Some destinations may also prohibit pocket knives and other self-defense tools. For instance, France bans the transportation of weapons unless you prove a legitimate reason. Carrying a knife or other weapon could lead to a 15,000 euro fine and a one-year prison sentence.


Over 90% of travelers (unsurprisingly) feel compelled to take their smartphones on vacation, according to a 2023 BankMyCell survey, and Anthony Bourdain was no different. He was known to bring multiple devices on his trips to stay connected. He once told Travel Channel that he refused to travel without his iPhone, a Mac laptop, "good" headphones, and an iPad. He elaborated to Esquire, "And the iPad is essential. I load it up with books to be read, videos, films, games, apps, because I'm assuming there will be downtime. You can't count on good films on an airplane."

Having access to entertainment and apps can be a lifesaver when waiting for a delayed flight or while stranded in a long taxi stand line. Just be sure to keep an eye on your data roaming when using your phone overseas or get an international SIM in advance. In an interview with HuffPost, Bourdain added, "​​Also pack a charger to power up."

Workout apparel

Workout clothing might be a packing staple for many travelers, but for Anthony Bourdain, your typical jogging pants and breathable T-shirt don't quite fit the bill. The globetrotter explained to Men's Journal that he stayed fit by practicing the martial arts sport jiu-jitsu, even when on the road. "I train wherever I go," he shared. "No matter what city I'm in, if there is a gym that calls itself Jiu Jitsu, I will be there. I will just walk into a class."

To get his jiu-jitsu fix, Bourdain always made sure to pack the right attire. "I bring a couple of [the uniforms called] gi, actually, because one has to give serious consideration, always, I have found, to laundry cycles in hotels," he told The New York Times. "I'm very aware that you need to get it in by 9 or 10 if you want it back the same day and one can't always do that. I'm a worst-case scenario planner, so chances are I'll bring three gi just in case the laundry cycle is not what I would like."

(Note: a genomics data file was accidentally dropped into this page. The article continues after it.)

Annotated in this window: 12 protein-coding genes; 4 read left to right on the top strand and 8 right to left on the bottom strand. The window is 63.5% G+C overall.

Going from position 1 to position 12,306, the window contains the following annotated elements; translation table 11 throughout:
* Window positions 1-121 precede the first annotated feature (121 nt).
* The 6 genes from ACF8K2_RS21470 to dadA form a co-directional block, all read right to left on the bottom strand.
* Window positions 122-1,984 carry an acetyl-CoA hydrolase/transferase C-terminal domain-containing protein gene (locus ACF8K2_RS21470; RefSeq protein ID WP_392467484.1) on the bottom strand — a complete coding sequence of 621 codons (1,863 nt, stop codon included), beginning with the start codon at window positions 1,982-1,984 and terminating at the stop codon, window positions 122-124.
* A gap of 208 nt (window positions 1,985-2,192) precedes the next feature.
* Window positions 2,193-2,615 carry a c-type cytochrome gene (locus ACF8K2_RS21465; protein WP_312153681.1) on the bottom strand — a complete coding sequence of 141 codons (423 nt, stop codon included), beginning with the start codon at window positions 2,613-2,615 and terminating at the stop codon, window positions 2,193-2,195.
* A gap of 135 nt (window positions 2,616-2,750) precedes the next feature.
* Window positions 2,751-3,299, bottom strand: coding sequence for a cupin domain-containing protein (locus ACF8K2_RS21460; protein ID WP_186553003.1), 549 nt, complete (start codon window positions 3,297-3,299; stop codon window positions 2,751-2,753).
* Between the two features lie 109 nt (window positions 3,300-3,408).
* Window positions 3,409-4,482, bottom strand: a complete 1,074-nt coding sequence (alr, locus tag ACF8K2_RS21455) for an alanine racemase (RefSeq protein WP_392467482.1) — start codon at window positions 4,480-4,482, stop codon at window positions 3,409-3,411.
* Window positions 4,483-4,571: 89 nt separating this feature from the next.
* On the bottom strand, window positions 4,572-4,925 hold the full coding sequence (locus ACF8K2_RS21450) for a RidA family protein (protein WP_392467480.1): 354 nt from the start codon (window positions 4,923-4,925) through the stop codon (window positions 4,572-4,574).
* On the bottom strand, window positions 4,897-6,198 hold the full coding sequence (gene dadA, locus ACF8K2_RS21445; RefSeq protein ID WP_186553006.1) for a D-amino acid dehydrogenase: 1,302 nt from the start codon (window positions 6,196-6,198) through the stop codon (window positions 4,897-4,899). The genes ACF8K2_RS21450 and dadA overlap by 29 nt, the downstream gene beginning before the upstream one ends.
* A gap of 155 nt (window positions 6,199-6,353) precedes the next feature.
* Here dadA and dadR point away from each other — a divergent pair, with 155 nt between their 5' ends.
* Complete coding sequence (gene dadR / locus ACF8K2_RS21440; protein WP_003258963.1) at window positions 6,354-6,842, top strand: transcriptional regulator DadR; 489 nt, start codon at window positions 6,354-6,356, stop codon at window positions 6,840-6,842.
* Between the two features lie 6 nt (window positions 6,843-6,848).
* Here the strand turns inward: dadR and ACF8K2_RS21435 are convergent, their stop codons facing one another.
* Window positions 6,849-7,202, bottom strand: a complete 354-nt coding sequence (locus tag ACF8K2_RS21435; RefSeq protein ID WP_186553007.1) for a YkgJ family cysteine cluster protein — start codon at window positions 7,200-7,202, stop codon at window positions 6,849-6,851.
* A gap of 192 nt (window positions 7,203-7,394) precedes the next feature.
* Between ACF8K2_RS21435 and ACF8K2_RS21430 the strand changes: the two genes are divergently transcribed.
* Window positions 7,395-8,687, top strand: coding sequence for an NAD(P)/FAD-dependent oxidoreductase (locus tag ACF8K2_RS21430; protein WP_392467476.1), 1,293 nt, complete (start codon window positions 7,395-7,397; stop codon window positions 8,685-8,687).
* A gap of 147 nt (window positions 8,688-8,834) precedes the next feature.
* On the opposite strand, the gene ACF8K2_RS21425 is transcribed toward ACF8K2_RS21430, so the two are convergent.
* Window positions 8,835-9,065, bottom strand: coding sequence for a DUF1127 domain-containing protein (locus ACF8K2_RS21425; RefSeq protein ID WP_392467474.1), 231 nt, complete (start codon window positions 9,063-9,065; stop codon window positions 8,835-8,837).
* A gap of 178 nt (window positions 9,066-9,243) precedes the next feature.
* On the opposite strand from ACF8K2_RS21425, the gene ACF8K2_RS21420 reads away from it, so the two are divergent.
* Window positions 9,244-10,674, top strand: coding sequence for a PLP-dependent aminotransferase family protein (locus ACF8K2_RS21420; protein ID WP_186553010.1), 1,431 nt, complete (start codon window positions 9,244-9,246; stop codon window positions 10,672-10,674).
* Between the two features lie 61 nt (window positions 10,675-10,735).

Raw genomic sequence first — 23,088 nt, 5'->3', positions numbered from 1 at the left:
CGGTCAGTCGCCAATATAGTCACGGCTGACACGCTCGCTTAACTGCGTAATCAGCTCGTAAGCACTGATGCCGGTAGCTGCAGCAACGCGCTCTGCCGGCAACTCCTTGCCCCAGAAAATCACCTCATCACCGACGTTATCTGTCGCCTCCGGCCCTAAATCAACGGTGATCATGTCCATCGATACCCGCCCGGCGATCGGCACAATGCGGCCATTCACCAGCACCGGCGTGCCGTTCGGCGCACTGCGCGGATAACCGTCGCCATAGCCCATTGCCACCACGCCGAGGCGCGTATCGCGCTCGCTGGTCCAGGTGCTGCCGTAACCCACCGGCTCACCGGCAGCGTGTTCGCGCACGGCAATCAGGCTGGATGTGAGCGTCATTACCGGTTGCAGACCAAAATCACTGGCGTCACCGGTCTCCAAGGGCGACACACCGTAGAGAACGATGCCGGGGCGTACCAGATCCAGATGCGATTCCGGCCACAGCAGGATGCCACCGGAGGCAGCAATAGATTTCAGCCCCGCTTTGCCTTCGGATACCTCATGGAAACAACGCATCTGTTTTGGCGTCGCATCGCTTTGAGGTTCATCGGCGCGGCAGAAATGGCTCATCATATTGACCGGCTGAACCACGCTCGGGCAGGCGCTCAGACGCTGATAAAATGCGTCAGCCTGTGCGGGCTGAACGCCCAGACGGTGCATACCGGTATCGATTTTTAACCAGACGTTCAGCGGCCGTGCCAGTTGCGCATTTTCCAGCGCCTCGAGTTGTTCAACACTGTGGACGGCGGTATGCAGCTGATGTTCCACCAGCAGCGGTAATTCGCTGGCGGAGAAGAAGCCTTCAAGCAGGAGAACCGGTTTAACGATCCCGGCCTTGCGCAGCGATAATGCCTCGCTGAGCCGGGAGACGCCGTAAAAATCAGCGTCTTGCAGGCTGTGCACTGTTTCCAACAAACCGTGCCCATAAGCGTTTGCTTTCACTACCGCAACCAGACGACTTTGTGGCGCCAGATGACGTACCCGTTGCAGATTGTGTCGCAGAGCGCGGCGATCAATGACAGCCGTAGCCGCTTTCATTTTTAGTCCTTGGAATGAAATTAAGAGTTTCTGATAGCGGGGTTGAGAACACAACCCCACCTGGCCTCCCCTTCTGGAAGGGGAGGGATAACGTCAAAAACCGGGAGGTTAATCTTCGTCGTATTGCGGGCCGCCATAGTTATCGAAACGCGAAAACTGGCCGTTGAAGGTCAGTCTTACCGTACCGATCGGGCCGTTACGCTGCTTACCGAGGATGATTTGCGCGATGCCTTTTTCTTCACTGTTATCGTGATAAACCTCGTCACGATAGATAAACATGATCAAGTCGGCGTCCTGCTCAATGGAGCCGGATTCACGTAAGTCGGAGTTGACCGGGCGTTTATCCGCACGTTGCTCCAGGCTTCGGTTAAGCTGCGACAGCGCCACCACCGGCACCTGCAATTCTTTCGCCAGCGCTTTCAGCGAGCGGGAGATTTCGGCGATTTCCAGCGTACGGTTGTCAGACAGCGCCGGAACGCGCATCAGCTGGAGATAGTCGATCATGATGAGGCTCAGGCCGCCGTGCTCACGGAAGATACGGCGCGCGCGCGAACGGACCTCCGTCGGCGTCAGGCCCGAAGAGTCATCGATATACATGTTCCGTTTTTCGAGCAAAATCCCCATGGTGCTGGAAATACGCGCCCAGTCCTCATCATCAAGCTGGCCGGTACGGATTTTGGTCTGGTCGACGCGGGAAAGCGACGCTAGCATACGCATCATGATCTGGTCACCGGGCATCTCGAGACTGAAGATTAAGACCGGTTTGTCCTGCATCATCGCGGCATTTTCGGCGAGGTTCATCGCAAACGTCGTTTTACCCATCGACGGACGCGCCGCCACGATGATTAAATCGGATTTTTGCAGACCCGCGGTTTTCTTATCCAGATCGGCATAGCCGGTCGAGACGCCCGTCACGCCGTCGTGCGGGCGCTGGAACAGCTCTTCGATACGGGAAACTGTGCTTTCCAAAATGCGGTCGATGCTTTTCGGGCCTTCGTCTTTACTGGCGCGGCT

Even if a martial arts uniform isn't in your luggage, Bourdain's tip still applies: Bring multiple sets of activewear, in case you don't have a chance to wash them in time. That way, you never have to skip a workout.

Digestion medication

Food poisoning is an unfortunate reality of travel — one 2015 study published in BMJ Clinical Evidence suggested that 30% to 70% of all international travelers develop gastrointestinal symptoms during or just after their trips. Anthony Bourdain could relate, admitting to TV Guide in 2011 that he had suffered from food poisoning twice while filming for his TV shows. For the foodie, digestive upset was just part of the experience. He told ShermansTravel, "[E]ating and getting out and expressing a willingness to try something new is the best way to see the country. You'll see things you'd never see otherwise. When it comes to that, the possibility of diarrhea is well worth it."

To prepare for the worst, he always packed stomach medication on his trips. "Imodium is important," Bourdain explained to Esquire. "The necessity for Imodium will probably present itself, and you don't want to be caught without it." According to, Imodium is a brand name for loperamide, a medicine that slows digestion and treats diarrhea. Imodium is available over the counter, so you don't need a doctor's prescription to travel with it. However, the U.S. Transportation Security Administration suggests clearly labeling any medication in your luggage for screening purposes.